7 July 2011
my sobriety season
Anna Hood gleefully accomplishes a welcome period of self-imposed alcohol free exile.
As some of our friends across the Tasman embark on a one month spell of sobriety for Dry July I am nearing the end of my three month self-imposed exile into a world without alcohol. I still find it confusing myself that this is even something out of the ordinary, something odd enough to write about. The fact that I decided to go sober for three months without being pregnant or suffering from liver disease is far from ordinary in our society that revolves around meeting friends for a ‘drink’ and winding down from a long week with a bottle of wine” – or two.
We’ve all talked about doing it but there’s always a reason not to go through with it. People ask me with fascination how it feels? Tell me I am their inspiration and that they want to join the sober club too, however the lure of social comradery pulls them back in and always did me too.. ..till this time.
What made the difference? I don’t know. It was just, time.
I haven’t stopped going out but I go out differently. I prefer to catch up with just a friend or two rather than a group gathering not only because the party atmosphere is just hard work sober but to avoid the question –you’re not drinking? Why?
But to give you some sort of answer, apart from wanting to wake up before 6am on a Monday morning without feeling like I was being pulled from the womb and wanting to feel fit and healthy, I was bored of doing the same ol’ and wanted more time to figure out how I wanted to spend my time, what I wanted from life and how I was going to go about getting it – instead of just repeating my weekly cycle of socialising for the next 10 years. Don’t get me wrong it’s not all I do, I am an adventurous type, love getting outdoors, I ran a marathon last year, spent my summer holiday on the Milford Track and I work hard but my default activity, when unsure, has been drinks with friends.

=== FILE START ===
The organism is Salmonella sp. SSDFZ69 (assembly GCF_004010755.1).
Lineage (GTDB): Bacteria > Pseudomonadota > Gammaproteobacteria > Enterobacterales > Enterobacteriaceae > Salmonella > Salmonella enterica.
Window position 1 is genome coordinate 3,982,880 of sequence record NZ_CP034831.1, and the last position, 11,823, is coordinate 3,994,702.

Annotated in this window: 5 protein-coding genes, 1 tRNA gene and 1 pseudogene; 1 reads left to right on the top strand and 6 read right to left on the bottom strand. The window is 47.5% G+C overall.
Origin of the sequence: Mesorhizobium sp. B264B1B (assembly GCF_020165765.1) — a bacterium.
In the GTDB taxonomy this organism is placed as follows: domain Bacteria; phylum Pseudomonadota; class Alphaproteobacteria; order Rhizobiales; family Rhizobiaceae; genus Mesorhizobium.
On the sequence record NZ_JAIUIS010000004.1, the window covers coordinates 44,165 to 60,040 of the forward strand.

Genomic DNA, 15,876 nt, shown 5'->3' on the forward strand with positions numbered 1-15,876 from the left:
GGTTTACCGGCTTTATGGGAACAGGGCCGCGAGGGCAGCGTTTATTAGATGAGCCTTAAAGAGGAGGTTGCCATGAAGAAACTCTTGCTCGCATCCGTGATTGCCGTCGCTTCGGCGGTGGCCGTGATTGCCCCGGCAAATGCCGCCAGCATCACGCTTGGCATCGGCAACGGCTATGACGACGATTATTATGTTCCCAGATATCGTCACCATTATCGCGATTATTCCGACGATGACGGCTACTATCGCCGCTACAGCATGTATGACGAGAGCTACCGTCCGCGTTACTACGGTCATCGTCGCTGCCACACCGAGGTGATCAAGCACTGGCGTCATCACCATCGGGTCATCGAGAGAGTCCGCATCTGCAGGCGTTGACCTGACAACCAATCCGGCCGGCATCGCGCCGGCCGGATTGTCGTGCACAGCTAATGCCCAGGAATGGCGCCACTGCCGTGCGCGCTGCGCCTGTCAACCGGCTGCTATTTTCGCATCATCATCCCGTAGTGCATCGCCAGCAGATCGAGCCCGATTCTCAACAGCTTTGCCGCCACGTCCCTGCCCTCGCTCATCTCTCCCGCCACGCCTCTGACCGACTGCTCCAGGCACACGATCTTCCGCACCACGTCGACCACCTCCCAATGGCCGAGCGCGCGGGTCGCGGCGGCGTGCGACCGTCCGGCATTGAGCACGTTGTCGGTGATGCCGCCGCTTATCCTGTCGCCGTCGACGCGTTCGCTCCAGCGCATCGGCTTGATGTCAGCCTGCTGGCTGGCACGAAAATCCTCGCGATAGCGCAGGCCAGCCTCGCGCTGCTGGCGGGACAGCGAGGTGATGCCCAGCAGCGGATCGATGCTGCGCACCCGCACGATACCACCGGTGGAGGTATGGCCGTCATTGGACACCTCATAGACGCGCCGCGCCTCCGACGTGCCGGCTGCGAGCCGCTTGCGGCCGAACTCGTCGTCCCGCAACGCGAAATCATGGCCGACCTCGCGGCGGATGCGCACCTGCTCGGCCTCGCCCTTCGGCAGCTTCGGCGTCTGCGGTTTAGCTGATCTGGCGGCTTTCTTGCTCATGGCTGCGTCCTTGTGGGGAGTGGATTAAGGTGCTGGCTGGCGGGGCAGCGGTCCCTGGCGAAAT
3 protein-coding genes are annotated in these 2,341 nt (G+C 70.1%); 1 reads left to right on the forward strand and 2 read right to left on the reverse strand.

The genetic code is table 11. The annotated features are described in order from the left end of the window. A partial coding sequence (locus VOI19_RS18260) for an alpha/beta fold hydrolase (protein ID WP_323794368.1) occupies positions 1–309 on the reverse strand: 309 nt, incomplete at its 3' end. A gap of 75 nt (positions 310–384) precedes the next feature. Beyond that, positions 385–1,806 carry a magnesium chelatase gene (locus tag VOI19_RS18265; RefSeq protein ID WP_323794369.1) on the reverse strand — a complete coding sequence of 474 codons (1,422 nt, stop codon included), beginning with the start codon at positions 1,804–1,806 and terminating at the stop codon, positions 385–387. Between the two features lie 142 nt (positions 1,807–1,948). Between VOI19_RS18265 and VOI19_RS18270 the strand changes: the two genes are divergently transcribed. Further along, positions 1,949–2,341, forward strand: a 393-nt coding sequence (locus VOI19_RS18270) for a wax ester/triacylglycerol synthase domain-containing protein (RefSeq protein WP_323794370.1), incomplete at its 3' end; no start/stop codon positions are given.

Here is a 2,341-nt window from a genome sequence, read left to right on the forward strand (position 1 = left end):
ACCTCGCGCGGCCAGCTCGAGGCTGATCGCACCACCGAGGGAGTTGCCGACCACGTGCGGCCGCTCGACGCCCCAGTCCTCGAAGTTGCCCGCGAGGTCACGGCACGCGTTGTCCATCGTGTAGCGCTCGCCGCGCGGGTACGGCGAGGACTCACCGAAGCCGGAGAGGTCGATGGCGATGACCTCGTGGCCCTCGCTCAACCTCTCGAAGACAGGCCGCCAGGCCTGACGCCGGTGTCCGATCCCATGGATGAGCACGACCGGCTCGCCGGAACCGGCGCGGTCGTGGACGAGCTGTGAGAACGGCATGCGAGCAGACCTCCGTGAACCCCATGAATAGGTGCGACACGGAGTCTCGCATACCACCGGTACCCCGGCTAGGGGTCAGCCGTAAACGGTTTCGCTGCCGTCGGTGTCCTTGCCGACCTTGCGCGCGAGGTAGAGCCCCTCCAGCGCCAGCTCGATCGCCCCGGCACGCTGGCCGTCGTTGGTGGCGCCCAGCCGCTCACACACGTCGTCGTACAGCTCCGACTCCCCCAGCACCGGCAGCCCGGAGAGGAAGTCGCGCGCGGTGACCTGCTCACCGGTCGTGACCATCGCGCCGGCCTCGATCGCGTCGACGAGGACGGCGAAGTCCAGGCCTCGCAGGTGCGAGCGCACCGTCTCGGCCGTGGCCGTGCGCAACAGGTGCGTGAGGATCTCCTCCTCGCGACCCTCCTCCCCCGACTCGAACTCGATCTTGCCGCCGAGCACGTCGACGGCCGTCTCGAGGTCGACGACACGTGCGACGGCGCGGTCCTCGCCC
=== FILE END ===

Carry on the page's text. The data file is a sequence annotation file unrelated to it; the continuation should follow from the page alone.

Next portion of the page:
What I’ve found:
My body loves me – hello energy, sound mind, great skin, loss of a few pounds and jumping out of bed at 5:15am.
I have more money in my pocket – well more money to spend elsewhere.
My favourite little local, Gypsy Tea Rooms does in fact sell tea – novel I know.
A glass of soda water at a bar is extortionate.
People want to corrupt you. They want you to drink. It makes them uncomfortable that you’re not.
My home is a lot tidier – is it wrong to admit I have enjoyed going home on a Friday night and doing all my Sunday admin on a Friday so I can enjoy the weekend guilt free?
Parties can be boring. After a few hours your friends stories aren’t quite as compelling as they think they are.
For someone with a severe case of F.O.M.O. (fear of missing out), I feel I have coped pretty well – but looking at Facebook photos of the shenanigans I have missed out on has been a cruel torture at times.
My best tricks:
Avoid questions about being sober.
Let someone pour you a drink and just find yourself so engrossed in conversation it never needs topping up.
If you’re at a bar, always buy your own ‘drink’.
So, as I wind down to the last couple of weeks a small sense of achievement is creeping in and some fear for what is ahead. At the moment I have done what I set out to do, I have new plans. I have enrolled in a couple of university papers, I have new goals for work. I am going to Bali for 10 days to learn to surf and actually relax – ie not come back feeling like I need a holiday from my holiday and I have signed up to a few half marathons. So the only thing holding me back from having a drink is the sheer stubbornness to make it to three months. But then what? I am very much looking forward to my first wine. I can almost tell you when and where it will be but I am also scared about leaving behind the calm I have become accustomed to. Maybe I will be able to find that ‘balance’ we all talk about.
Would I do it again – sure – why not? In fact I’ll be inviting more people to join me next year and hopefully bring Dry July over to NZ, I think we’re ready for it.